I’m clearly not going to get any comics work done in time for this year’s SPX anthology, but it’s painting that’s got me excited right now. The other day I was strolling over to the Shop Rite to pick up some fruit (cherries!), and I was so busy looking at the surrounding buildings and running Photoshop filters on them in my head that I walked right past [livejournal.com profile] mcroft without even seeing him.
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Went up to the Hoboken Historical Museum today, for some shorts from the Hudson County film festival. I walked, which almost was a mistake, since Hoboken’s north-south numbered blocks are two or three times as long as the Manhattan blocks I use as internal calibration when judging how long it’ll take to walk some number of blocks. I got there about 15 minutes late, which turned out not to be a problem, since they were 15 minutes late in starting, almost as if they’d been waiting for me.

The two shorts I’d gone to see were Sparks — a short romantic comedy billed as involving the World Trade Center, when actually it was set in Jersey City and just had shots of the WTC to establish setting at the beginning and end, and it turned out I’d seen all but the first few seconds at 111 Open Studios last fall — and Popaganda, which I’d thought was a documentary about Ron English, but which turned out to be an eight-minute music-video-like trailer for the full 82-minute documentary. (There’s a one-minute QuickTime trailer hosted on English’s website, and “Read Between the Lies”, another video which uses footage from the short I saw, though it leaves out the naked woman splattering fake blood on a billboard of a giant coat-hanger.)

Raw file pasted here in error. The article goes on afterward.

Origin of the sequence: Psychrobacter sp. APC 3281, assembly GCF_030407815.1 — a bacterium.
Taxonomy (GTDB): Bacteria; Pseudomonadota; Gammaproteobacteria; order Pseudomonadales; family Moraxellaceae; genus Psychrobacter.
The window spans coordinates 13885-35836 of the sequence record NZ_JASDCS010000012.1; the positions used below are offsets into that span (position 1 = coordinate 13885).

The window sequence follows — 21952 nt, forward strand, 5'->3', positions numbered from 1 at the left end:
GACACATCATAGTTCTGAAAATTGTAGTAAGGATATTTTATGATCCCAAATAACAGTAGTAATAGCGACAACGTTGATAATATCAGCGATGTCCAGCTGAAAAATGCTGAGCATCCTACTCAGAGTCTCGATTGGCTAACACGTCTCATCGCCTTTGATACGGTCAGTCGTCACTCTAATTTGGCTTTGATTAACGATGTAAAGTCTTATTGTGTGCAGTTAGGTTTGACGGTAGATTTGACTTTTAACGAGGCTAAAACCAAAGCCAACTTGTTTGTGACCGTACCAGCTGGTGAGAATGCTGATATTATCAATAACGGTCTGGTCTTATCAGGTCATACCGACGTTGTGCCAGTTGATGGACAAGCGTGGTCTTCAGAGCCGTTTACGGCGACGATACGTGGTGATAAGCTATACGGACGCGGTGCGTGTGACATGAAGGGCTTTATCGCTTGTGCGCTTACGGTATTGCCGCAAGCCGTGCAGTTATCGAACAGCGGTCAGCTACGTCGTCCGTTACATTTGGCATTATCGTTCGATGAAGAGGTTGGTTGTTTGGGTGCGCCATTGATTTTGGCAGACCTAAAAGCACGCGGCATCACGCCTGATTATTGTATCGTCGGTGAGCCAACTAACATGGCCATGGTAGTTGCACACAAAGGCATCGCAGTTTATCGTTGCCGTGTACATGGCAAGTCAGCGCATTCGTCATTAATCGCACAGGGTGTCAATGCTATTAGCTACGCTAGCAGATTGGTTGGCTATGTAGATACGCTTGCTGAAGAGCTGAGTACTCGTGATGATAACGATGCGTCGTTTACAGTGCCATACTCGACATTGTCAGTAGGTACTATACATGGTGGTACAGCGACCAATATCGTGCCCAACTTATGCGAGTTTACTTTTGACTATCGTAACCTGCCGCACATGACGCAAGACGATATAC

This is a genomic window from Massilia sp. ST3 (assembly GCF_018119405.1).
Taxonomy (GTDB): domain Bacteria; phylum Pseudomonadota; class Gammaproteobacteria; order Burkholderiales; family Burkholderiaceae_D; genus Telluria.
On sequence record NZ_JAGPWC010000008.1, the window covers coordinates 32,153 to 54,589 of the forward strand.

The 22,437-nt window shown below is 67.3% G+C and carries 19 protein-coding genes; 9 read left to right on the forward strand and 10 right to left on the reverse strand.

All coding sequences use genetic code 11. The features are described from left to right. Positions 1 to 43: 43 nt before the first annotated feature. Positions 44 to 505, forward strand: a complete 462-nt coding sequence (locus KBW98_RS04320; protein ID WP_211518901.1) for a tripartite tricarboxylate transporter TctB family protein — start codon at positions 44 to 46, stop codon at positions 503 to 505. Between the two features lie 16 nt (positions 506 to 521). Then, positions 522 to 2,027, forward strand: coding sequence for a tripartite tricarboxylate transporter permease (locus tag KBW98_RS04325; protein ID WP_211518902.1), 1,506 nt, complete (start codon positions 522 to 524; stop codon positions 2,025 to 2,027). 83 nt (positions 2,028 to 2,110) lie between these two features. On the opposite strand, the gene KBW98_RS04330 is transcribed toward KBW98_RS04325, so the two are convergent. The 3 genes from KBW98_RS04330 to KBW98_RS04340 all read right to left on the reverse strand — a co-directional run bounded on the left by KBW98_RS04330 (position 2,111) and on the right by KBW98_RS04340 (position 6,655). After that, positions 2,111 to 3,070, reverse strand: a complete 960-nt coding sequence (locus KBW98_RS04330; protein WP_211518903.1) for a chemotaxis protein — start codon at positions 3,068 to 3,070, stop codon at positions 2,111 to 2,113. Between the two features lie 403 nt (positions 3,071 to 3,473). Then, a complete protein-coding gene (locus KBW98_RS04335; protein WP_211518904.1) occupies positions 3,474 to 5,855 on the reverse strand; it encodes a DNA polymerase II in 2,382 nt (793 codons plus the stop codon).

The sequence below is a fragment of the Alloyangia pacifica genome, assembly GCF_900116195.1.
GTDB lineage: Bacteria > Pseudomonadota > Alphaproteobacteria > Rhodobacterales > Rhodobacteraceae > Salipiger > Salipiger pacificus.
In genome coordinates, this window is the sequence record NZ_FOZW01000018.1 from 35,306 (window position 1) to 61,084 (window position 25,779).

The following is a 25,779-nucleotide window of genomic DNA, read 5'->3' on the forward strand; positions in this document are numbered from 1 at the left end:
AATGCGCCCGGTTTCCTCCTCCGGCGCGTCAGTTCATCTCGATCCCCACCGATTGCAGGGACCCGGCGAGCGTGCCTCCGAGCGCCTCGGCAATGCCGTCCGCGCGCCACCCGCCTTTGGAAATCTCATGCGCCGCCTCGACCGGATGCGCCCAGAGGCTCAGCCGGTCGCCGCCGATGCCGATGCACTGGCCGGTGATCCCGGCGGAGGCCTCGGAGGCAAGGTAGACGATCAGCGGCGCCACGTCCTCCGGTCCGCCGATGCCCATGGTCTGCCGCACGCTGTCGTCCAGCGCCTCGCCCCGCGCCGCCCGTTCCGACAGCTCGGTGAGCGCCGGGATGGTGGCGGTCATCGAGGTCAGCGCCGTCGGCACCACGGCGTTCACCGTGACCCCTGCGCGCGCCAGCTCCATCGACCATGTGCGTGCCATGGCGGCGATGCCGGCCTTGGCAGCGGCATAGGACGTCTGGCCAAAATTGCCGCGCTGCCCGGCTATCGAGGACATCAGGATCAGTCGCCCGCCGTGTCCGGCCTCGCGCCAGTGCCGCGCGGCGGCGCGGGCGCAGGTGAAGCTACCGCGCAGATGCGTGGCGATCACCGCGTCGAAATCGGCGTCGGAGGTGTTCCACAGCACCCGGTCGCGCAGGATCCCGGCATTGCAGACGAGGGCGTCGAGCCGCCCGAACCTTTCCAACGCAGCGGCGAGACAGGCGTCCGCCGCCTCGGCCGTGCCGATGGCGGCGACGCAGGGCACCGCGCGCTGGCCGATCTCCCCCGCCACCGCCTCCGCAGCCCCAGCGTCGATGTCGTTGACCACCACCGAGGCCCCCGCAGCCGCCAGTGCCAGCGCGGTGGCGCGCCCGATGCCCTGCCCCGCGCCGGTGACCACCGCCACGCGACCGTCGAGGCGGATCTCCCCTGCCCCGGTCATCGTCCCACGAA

Among the other films they showed was one from 1906, a silent “Boy Detective” short (in which the protagonist appeared to be played by a woman) filmed a few blocks from the museum. I made a point of walking down that block on the way home, and it was still recognizable a century later.

I stopped at a Starbucks and finished off Mason & Dixon, which was becoming a bit of a chore towards the end. And I ate far, far too much junk over the course of the day. Y’know those new guacamole-flavored Doritos? Well, they taste a whole lot like Doritos, and not much like anything related to an avocado, but afterwards they leave a somewhat guacamolic aftertaste. I am ashamed to know this.

April 2017